Position:Home > News > Industry News
Internet traffic growth is necessary, but not sufficient for sustaining the optical networking markets in 2015 and beyond.

Setting realistic expectations of the future market’s size is critical for business planning. The main challenge is to navigate the huge amount of information available in the media and filter facts from opinions, separating serious analysis from wild speculations.

A research note issued by LightCounting to clients offers such analysis, using data from its Market Forecast report published in July 2014 and the latest data on Internet traffic growth. A preview of a new forecast database will be available to clients in late January and the final version will be released along with a new forecast report in February 2015.

Sales of optical components and modules were growing steadily in 2011-2014, supported by demand for 100G and wireless fronthaul optics for telecom applications and 10/40GbE transceivers for use in datacenters. While products used in telecom applications account for more than 50% of the total market, it is the use of optics in datacenters that kept this market growing in the last several years. Initial deployments of 100GbE optics in datacenters planned for 2015 should give another boost to the market.

Demand for high-bandwidth connectivity in datacenters is booming. It is directly related to rapid growth in the amount of data generated and stored by consumers and businesses. Most of this data is accessed by applications such as Facebook, Google search or YouTube. Changes in datacenter architectures required to support these applications also need a lot more connectivity.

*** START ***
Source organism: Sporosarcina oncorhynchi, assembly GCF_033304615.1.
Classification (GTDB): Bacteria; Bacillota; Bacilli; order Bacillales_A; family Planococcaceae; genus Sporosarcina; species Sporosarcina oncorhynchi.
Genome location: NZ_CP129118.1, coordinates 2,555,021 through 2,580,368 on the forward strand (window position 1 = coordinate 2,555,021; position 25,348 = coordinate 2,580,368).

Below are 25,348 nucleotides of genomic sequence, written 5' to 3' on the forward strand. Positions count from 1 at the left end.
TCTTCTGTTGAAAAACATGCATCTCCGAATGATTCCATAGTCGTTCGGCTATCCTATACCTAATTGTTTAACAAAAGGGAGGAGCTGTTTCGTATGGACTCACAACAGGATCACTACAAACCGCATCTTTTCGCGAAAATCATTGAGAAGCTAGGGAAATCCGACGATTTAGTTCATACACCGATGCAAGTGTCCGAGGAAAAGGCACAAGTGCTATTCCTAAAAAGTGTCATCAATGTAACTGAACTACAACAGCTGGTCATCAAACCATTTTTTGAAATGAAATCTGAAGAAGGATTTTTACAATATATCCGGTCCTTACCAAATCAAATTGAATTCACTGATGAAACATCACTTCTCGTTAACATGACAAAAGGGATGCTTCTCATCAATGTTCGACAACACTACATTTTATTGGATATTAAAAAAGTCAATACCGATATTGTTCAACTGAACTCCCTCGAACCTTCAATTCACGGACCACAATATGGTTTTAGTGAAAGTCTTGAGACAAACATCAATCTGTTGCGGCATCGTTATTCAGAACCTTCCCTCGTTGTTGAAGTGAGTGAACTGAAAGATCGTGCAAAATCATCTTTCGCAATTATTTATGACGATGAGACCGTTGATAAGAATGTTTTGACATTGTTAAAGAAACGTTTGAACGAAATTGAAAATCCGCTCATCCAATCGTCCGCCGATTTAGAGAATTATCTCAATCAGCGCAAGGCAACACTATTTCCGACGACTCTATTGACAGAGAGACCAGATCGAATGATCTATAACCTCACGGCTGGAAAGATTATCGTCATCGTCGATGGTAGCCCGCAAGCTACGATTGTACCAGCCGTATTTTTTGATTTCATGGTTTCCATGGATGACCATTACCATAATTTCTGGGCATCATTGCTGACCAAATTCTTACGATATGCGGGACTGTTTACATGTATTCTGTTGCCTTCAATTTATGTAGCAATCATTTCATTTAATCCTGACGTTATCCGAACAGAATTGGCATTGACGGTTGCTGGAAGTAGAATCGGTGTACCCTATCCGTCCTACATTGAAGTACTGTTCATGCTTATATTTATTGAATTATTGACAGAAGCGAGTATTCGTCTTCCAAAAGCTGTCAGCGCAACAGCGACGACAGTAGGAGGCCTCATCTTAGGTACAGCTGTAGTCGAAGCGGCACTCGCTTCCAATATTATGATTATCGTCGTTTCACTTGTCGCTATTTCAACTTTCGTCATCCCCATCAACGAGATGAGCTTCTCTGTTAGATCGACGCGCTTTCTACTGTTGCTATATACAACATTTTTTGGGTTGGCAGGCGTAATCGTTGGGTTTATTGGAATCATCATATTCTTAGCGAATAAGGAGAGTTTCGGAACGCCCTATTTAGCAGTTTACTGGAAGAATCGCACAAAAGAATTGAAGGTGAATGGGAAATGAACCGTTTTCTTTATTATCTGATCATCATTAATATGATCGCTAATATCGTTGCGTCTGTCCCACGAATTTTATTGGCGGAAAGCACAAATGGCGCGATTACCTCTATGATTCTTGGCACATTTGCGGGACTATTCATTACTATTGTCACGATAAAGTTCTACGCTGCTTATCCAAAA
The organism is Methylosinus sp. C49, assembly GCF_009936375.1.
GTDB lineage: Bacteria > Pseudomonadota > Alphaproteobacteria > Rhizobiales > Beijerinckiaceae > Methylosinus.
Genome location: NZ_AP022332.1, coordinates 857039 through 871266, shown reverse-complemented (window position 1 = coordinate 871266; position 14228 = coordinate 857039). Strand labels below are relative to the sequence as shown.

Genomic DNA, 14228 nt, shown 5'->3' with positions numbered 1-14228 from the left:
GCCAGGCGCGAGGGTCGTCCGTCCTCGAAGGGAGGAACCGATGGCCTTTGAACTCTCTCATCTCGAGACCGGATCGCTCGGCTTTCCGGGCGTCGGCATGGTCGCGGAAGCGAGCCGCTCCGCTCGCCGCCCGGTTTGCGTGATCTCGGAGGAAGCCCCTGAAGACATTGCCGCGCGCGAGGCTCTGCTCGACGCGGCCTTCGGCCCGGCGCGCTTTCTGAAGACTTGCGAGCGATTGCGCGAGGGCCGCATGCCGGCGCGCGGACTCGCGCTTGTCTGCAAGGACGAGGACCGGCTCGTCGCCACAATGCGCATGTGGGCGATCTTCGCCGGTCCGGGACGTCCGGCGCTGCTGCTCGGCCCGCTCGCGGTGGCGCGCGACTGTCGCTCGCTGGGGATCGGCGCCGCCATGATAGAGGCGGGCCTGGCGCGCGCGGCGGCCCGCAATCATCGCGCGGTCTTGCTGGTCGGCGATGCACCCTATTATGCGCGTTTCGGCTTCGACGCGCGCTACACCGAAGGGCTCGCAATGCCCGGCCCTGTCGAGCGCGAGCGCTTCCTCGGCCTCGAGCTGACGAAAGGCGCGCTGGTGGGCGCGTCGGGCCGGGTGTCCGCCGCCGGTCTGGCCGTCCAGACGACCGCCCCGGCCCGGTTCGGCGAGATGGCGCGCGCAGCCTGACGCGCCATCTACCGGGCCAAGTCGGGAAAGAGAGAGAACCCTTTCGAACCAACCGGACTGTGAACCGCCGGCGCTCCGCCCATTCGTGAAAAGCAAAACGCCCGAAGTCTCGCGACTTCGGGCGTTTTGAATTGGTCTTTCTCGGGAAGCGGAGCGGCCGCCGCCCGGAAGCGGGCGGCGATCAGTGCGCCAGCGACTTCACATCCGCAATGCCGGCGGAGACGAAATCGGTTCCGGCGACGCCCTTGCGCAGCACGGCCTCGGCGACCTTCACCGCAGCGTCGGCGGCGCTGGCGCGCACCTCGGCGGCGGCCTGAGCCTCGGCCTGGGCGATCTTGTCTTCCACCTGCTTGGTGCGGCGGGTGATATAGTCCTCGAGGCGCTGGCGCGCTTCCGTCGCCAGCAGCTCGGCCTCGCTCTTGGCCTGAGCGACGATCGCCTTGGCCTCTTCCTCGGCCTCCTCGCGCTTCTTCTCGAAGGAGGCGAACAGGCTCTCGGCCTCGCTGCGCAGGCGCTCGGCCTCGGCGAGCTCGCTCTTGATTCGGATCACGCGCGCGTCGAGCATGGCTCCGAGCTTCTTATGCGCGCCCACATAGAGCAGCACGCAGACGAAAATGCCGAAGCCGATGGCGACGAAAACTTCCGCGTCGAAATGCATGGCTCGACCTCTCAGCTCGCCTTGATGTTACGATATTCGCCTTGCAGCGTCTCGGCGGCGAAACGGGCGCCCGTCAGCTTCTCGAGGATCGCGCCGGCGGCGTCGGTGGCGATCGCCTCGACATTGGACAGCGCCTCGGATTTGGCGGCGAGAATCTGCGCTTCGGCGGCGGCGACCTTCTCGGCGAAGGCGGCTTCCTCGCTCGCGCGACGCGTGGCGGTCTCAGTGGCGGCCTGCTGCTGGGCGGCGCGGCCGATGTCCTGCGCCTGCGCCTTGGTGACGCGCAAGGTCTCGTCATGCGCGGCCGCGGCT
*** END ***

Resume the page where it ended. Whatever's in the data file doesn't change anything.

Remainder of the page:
However, the growth rate of Internet traffic (outside of datacenters) is easing. Let us emphasize that the traffic is growing, but it is the annual growth rate that is declining. Not all the data generated by consumers and businesses has to be transmitted across the globe or even across one metro area, at least not more than once (to store it and then forget about it).

The latest data on network traffic growth confirms that these projected declines in the growth rate are well justified. LightCounting’s forecast methodology is based on an assumption that growth in network bandwidth is correlated with growth in network traffic over the long term. The two growth rates may diverge during economic downturns (2009) and recoveries (2014), but should follow the same trend in the long run. Detailed analysis of the correlation between the growth of Internet traffic and sales of optical components and modules for telecom applications is available in the latest research note issued by LightCounting on January 12th, 2015.

Can the ’Internet of Things’ change this reality and reverse the decline in the annual growth rate of Internet traffic? Most of these ‘things’ don’t have much to say and cannot recognize images not to mention videos, which is the most bandwidth-consuming application. Wider use of video and particularly high-definition video would certainly boost the traffic. Progress in image and video recognition technologies could have an even more dramatic impact by extending growth in video traffic beyond its current limit loosely defined by the number of humans on the planet with some kind of video screen and the number of hours per day allocated to consuming videos.